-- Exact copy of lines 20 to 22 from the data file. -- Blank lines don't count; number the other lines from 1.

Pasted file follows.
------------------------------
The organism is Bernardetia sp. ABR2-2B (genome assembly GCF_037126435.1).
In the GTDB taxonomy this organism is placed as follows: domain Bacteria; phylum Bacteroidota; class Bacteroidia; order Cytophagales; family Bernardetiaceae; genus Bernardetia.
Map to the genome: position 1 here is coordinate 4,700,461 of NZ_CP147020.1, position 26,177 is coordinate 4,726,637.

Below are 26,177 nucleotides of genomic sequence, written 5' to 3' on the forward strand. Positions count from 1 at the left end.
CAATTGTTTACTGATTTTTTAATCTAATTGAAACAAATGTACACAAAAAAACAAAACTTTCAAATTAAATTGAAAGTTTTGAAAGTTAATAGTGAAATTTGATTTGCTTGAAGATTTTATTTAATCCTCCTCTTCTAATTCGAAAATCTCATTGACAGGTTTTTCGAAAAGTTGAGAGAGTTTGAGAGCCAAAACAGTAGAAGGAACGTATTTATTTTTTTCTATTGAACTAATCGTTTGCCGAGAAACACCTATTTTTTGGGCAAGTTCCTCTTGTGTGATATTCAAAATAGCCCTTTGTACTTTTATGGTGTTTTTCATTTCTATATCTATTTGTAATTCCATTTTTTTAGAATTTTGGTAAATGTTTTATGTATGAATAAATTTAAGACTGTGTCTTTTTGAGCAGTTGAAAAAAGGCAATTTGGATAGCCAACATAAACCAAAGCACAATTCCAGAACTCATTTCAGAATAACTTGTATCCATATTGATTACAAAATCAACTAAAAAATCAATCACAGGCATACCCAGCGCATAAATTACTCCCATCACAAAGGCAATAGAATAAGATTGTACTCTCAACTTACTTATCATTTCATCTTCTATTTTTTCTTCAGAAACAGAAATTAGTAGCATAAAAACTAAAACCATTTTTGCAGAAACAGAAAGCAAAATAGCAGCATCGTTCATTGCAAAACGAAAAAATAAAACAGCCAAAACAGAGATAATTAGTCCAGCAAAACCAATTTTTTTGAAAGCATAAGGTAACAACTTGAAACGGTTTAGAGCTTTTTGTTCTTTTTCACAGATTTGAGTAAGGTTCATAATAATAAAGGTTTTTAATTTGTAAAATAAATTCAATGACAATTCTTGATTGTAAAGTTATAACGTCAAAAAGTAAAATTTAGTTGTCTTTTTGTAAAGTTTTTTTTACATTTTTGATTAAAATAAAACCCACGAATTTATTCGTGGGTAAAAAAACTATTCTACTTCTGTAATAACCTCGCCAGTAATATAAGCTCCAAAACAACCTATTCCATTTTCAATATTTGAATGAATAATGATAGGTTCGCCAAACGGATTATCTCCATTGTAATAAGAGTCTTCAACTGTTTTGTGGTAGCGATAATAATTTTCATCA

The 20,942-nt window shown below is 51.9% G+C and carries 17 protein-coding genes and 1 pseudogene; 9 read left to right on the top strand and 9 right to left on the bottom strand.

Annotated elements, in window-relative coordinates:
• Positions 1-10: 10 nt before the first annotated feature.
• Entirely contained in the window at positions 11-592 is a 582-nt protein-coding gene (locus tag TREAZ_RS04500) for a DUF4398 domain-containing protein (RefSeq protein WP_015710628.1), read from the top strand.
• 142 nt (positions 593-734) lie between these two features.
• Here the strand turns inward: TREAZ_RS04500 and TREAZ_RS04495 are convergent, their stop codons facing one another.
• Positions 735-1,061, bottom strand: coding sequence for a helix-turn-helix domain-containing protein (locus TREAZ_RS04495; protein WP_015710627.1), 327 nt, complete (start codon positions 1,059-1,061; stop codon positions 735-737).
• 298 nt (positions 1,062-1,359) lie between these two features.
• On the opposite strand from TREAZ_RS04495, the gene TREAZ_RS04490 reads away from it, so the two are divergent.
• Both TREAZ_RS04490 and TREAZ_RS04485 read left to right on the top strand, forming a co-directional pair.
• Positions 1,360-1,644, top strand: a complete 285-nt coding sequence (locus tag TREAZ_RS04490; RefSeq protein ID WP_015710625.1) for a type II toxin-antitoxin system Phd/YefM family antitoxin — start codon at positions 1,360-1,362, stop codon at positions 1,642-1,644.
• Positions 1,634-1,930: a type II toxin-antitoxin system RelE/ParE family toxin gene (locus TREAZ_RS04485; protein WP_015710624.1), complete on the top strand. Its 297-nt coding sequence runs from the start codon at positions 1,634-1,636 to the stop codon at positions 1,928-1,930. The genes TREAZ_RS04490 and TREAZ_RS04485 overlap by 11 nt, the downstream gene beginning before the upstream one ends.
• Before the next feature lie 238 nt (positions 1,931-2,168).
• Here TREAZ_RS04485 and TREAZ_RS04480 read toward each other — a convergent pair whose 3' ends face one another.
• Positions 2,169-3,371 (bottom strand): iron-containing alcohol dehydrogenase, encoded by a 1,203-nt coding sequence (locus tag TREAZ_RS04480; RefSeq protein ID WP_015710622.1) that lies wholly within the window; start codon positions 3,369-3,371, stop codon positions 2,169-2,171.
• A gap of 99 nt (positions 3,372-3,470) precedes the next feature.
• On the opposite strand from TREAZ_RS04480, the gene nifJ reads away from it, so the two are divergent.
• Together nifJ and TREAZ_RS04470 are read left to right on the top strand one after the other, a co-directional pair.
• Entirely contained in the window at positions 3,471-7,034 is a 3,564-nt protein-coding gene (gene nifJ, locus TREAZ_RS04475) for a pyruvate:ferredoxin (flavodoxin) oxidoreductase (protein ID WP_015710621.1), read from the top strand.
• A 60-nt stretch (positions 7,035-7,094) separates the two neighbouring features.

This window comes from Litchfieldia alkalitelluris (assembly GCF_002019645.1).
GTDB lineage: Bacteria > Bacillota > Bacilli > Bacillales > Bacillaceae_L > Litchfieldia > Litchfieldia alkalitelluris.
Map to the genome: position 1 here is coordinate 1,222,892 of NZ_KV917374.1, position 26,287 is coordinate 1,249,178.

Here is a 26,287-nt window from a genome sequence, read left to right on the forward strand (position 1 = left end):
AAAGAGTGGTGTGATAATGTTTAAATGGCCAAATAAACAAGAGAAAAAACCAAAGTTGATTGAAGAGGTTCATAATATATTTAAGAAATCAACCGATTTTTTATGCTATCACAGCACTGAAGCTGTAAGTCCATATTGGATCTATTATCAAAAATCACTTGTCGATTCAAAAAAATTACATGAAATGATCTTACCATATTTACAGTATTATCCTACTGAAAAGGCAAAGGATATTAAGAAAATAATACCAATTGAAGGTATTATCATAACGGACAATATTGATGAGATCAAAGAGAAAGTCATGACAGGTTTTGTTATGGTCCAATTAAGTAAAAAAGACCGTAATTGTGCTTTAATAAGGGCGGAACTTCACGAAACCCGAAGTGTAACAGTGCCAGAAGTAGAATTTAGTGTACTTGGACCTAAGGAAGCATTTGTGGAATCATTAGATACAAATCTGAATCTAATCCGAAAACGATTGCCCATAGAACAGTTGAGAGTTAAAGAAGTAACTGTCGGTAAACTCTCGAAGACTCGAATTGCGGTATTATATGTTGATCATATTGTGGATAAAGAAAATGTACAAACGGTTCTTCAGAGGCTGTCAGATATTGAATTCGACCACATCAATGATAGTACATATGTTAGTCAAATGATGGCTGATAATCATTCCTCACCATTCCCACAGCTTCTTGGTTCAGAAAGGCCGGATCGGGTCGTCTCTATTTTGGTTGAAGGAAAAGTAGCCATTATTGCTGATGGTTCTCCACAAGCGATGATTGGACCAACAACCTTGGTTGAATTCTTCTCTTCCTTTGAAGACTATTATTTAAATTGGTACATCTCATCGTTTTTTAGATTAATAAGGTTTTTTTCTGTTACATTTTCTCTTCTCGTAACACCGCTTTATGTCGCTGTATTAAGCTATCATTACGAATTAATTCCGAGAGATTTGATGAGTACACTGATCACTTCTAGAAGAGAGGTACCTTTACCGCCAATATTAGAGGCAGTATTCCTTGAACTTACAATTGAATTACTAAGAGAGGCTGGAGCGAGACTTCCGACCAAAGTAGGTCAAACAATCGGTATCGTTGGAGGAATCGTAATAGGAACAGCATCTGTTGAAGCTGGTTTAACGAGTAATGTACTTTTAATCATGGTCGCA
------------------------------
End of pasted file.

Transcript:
• Positions 2,169-3,371 (bottom strand): iron-containing alcohol dehydrogenase, encoded by a 1,203-nt coding sequence (locus tag TREAZ_RS04480; RefSeq protein ID WP_015710622.1) that lies wholly within the window; start codon positions 3,369-3,371, stop codon positions 2,169-2,171.
• A gap of 99 nt (positions 3,372-3,470) precedes the next feature.
• On the opposite strand from TREAZ_RS04480, the gene nifJ reads away from it, so the two are divergent.